All of the usual suspects are lining up for the job – mostly, people who were fired from other head coaching jobs and others who have been assistant coaches whom no one has seriously considered putting in the top slot.

But The Curmudgeon has his own idea about who should coach the team.

Might the 76ers be interested in someone who was a star player in college and whose college team went to the NCAA tournament four times in four years, including three “final four” games and one national championship game?

Someone who played in the Olympics three times, won three gold medals, and carried the country’s flag during the games’ opening ceremonies?

Someone who had a highly successful six-year professional career, making the all-star team all six years?

Someone who has been coaching college basketball now for thirteen years, including eight years in Philadelphia, and whose teams have been to the NCAA tournament eight of those thirteen years?

And someone who is from Philadelphia – something that merits attention because a very bad team will have trouble drawing fans?

Well, then, The Curmudgeon has the perfect candidate for head coach of the Philadelphia 76ers.

Dawn Staley.

You see?  The Curmudgeon told you this wasn’t really about basketball.

 

Everybody Knows…

… that you eat the vanilla side of these cookies before you eat the chocolate side.

A Mixed Message From Chris Christie

The Curmudgeon thinks Chris Christie was a good choice to lead the Trump administration’s commission to look at ways to address the opioid crisis.  After Christie returned to New Jersey following his failed bid for the presidency and spent a few months understandably feeling sorry for himself, he threw himself into the opioid crisis with a vigor and apparent purpose that were surprising – but most welcome.  As his term of office draws to a close – he’s in his last year as governor and cannot run again – he seems to view addressing the opioid problem as something on which he can build his legacy, and you don’t have to be a Christie fan – which The Curmudgeon is not – to wish him well.

When Christie appeared at a news conference with the president last week to announce creation of the commission with Christie as its head, Christie said

He [President Trump] and I are both pro-life.  We’re pro-life for the whole life.  Not just for the nine months in the womb, but for the whole life.  Every life is an individual gift from God and is precious. And no life is irredeemable.

And therein lies the mixed message, because as a proponent of the death penalty, Christie has declared some lives beyond redemption.

In 2015, he told the New York Times that

I’ve always believed that the death penalty is appropriate, and the reason it’s appropriate is because it’s an act of self-defense.

In 2011, Christie supported a bill in the New Jersey legislature that would have reinstated the death penalty in the state; that bill failed.

To be fair, Christie’s support of capital punishment seems lukewarm, as if it’s something expected of him because he’s a former prosecutor who wants to be seen as a real tough guy and he’s a Republican and it’s so incredibly, incredibly important for Republicans to convince people they’re tough on crime.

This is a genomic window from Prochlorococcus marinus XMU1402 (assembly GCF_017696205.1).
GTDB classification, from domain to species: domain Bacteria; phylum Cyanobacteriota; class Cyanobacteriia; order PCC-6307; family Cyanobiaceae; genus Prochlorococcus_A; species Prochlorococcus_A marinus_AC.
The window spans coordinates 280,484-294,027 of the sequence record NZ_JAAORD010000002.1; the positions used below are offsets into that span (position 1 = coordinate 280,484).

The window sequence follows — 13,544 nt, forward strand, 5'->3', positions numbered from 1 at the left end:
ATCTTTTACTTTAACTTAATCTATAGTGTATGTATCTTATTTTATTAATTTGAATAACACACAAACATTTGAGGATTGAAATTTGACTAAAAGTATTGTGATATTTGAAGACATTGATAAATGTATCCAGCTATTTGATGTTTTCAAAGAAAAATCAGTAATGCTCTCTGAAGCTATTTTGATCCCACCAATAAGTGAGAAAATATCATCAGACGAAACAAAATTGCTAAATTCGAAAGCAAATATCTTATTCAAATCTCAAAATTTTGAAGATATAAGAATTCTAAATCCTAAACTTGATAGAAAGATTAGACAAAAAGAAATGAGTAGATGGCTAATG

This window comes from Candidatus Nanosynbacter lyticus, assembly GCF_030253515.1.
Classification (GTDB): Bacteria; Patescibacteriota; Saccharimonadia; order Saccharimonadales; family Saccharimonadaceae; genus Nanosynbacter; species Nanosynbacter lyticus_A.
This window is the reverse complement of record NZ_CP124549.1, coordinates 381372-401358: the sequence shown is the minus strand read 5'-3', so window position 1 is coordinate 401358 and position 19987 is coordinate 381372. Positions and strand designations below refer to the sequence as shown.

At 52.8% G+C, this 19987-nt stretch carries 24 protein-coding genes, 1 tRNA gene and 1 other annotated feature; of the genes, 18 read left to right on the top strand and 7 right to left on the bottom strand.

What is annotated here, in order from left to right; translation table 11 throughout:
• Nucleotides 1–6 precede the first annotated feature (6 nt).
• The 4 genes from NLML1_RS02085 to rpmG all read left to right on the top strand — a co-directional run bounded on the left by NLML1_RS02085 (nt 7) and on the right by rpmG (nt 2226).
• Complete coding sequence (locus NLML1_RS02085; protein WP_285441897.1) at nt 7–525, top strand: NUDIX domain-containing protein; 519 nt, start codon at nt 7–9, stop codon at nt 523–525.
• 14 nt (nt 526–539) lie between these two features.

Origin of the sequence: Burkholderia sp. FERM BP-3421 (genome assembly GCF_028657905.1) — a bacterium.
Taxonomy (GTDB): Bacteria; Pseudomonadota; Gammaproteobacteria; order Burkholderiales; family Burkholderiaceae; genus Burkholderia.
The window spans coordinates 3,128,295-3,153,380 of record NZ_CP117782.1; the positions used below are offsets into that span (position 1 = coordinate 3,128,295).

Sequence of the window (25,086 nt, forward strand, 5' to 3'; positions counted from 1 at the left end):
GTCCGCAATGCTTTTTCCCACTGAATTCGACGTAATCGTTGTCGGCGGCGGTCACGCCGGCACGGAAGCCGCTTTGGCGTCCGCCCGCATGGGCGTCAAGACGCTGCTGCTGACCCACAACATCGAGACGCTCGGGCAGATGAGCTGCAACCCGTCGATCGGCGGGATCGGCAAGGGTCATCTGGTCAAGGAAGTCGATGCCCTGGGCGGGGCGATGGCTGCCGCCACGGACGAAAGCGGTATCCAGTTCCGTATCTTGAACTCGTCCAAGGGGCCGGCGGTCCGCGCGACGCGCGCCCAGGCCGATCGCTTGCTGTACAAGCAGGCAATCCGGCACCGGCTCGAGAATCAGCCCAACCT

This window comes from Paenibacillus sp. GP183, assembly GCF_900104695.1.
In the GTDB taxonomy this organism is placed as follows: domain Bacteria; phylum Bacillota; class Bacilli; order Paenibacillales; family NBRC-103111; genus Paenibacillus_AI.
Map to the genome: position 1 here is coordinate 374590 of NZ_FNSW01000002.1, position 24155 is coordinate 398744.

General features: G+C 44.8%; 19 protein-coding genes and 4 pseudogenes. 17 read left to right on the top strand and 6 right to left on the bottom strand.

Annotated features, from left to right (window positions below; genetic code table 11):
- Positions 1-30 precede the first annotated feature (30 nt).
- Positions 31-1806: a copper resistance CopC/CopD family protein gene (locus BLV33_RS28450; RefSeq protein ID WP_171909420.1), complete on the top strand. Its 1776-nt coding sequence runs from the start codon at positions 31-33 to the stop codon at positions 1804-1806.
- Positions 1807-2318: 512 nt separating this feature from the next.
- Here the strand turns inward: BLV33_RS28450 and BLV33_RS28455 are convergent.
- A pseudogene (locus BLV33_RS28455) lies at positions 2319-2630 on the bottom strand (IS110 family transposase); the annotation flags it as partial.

But in the end, his comment about “no life is irredeemable” seems hollow as long as he’s perfectly willing to declare some people irredeemable by sentencing them to death for their crimes.

A Bold (and Foolish) Statement of Priorities

Eight years ago, many of us were repulsed when Senate minority leader (then; now he’s majority leader) Mitch McConnell declared his number one priority to be ensuring that recently inaugurated president Barack Obama served only one term in office.

Not help the country.

Not pass needed legislation.

Not even “work in a bipartisan manner.”

No, his top goal was pure politics:  take control of the federal government away from the other guys – any way you can.

A lot of people were offended by that, even Republicans, and you would have thought politicians would learn a lesson from McConnell’s offensive declaration that politics is more important than country.

You would have thought.

But now Paul Ryan, so widely considered one of the smartest guys in the room, has made the same dumb mistake.

As reported by the Reuters news service (and many others), Ryan went on the CBS morning program last week and offered a variation of McConnell’s nonsense of eight years ago:

U.S. House of Representatives Speaker Paul Ryan, the top Republican in Congress, said he does not want President Donald Trump to work with Democrats on new legislation for revamping the country’s health insurance system, commonly called Obamacare.

In an interview with “CBS This Morning” that will air on Thursday, Ryan said he fears the Republican Party, which failed last week to come together and agree on a healthcare overhaul, is pushing the president to the other side of the aisle so he can make good on campaign promises to redo Obamacare.

“I don’t want that to happen,” Ryan said, referring to Trump’s offer to work with Democrats.

The object of government, at least theoretically, is to serve the needs of the people.  The object of the current health care reform effort, theoretically, is to find a better way to structure government’s role in paying for and delivering care than we employ today.

This is the Ryan smirk that one mild-mannered person The Curmudgeon knows says makes her want to smack him in the face.

Other than Paul Ryan, who apparently wants not only a better way but also full credit for coming up with it, does anyone else think it matters whose ideas we ultimately employ if the end result is the better way we all say we want?

For the second time in two weeks, Ryan blew it – blew it big time.  In so doing, he as revealed himself to be the very kind of politician he always claimed not to be.  It’s sad and disappointing – and disgraceful.